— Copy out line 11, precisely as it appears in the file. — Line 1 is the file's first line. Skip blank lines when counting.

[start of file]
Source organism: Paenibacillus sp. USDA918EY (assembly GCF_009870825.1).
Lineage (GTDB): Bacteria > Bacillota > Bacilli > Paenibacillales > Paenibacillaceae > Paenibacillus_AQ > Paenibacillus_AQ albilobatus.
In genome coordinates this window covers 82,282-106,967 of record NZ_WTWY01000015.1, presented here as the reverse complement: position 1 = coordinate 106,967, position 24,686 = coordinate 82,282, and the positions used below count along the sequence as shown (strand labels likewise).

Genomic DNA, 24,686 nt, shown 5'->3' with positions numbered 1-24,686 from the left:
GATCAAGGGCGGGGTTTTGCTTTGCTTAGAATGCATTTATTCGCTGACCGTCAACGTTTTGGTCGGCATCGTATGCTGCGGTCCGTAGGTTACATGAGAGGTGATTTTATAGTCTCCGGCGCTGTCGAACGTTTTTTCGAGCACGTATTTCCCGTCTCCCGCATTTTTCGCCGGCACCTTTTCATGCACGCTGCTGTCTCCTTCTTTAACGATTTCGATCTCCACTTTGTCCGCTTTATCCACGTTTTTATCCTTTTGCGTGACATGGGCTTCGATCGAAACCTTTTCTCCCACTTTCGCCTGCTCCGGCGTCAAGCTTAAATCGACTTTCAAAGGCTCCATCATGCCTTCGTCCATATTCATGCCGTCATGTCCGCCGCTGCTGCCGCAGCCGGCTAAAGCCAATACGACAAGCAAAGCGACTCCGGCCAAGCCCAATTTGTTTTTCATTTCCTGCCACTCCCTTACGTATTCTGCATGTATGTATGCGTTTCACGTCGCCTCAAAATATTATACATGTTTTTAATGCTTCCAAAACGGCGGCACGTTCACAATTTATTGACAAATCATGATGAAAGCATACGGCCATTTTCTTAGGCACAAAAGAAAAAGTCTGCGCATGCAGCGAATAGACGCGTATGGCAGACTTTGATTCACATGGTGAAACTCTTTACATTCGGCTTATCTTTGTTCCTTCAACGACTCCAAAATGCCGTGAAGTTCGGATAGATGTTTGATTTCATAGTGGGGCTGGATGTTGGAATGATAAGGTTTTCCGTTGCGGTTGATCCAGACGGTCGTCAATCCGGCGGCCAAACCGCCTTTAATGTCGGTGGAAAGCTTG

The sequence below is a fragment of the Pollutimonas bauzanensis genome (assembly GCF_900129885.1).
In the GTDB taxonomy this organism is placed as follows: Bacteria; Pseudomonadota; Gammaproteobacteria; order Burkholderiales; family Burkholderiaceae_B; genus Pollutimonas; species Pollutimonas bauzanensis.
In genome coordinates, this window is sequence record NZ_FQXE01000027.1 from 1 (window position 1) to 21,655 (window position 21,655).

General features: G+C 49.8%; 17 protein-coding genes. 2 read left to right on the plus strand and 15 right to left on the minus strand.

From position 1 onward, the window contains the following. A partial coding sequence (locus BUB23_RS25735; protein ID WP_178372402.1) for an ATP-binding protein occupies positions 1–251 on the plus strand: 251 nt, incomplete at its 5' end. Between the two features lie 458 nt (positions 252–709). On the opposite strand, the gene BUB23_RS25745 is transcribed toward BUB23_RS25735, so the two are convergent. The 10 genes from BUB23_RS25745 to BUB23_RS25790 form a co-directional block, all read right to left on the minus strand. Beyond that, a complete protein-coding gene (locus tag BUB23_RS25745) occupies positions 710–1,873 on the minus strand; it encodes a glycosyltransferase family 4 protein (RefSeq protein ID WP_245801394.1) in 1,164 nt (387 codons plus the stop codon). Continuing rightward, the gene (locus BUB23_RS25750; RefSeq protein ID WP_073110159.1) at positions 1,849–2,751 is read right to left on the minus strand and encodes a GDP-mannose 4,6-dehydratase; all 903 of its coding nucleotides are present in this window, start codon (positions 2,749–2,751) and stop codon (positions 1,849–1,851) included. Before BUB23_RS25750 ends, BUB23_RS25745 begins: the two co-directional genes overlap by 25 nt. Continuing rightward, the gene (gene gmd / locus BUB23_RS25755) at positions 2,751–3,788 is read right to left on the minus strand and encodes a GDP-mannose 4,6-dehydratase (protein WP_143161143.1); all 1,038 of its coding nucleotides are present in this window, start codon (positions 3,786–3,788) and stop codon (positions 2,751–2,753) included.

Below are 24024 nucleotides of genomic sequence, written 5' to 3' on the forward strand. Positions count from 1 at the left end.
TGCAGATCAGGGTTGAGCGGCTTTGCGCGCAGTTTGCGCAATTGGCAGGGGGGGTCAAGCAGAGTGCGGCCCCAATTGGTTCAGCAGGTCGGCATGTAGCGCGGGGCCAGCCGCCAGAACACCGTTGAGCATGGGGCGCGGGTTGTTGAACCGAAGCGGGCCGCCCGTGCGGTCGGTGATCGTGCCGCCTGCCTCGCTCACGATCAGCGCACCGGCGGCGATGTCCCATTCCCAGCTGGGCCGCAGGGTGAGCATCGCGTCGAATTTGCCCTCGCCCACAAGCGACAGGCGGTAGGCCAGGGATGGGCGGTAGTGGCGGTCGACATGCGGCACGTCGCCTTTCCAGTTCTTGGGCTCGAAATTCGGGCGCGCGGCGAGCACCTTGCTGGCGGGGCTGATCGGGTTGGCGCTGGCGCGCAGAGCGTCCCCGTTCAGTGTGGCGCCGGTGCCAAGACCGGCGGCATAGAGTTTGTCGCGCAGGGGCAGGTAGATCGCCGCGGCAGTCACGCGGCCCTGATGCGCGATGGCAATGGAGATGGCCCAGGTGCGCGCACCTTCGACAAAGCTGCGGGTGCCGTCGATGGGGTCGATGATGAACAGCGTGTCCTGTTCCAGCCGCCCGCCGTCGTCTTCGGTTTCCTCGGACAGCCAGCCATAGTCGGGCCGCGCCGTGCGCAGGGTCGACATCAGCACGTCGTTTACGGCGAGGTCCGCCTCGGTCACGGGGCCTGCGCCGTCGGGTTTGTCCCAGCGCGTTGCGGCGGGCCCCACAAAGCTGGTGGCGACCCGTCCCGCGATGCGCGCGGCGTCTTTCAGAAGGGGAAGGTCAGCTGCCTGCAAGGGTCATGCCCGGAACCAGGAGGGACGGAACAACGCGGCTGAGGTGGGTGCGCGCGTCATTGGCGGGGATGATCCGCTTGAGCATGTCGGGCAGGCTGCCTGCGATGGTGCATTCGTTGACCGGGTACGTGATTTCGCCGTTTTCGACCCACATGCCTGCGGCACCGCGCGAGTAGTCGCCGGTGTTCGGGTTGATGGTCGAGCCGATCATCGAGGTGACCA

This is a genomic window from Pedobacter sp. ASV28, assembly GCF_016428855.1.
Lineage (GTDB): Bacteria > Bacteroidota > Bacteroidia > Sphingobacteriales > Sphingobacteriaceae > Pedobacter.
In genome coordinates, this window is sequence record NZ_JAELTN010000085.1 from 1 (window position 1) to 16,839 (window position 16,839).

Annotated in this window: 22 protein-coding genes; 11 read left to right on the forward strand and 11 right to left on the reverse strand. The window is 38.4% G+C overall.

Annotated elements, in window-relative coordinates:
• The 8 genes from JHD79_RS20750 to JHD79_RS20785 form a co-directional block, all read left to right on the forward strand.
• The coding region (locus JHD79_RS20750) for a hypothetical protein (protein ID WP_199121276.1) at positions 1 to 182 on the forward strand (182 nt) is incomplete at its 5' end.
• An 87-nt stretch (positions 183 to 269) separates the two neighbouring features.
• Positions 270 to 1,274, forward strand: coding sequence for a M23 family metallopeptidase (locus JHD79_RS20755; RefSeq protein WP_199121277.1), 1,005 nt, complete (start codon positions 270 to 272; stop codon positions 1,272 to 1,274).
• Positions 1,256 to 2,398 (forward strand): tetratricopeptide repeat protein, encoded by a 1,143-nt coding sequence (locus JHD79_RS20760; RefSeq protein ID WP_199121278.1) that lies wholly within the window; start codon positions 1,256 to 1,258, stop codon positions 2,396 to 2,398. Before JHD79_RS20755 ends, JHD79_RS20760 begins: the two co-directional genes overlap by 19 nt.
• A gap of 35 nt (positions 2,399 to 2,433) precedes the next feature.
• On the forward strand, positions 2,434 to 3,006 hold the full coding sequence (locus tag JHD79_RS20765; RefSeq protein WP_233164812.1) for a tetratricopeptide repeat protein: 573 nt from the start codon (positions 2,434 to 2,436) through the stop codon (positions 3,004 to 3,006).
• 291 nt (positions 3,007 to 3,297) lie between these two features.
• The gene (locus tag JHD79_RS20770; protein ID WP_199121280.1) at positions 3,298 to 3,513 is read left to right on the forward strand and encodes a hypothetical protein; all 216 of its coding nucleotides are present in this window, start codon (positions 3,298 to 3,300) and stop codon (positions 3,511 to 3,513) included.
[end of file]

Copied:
Below are 24024 nucleotides of genomic sequence, written 5' to 3' on the forward strand. Positions count from 1 at the left end.